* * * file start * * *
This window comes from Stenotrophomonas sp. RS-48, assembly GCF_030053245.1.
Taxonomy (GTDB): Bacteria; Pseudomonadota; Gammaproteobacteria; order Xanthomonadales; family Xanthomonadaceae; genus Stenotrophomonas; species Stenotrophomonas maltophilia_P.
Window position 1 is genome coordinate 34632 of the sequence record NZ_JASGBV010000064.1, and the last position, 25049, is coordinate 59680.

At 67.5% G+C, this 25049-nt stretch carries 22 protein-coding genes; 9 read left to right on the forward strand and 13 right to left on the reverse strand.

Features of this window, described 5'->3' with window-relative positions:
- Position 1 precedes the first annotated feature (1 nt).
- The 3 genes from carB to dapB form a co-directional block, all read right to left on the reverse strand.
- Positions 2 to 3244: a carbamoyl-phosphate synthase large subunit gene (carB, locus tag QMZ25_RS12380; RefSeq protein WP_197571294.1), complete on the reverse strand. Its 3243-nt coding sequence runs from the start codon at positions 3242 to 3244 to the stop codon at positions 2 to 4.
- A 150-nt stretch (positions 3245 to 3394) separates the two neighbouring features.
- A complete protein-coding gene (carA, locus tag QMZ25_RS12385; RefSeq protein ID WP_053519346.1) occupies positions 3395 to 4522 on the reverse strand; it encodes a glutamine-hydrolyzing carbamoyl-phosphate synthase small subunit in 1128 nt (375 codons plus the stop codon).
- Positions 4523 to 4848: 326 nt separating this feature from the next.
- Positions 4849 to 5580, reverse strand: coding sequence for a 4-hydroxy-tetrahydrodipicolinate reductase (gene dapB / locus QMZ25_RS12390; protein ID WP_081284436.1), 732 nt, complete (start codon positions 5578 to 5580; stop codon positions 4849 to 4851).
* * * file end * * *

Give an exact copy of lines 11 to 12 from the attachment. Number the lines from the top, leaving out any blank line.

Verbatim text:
- Positions 4523 to 4848: 326 nt separating this feature from the next.
- Positions 4849 to 5580, reverse strand: coding sequence for a 4-hydroxy-tetrahydrodipicolinate reductase (gene dapB / locus QMZ25_RS12390; protein ID WP_081284436.1), 732 nt, complete (start codon positions 5578 to 5580; stop codon positions 4849 to 4851).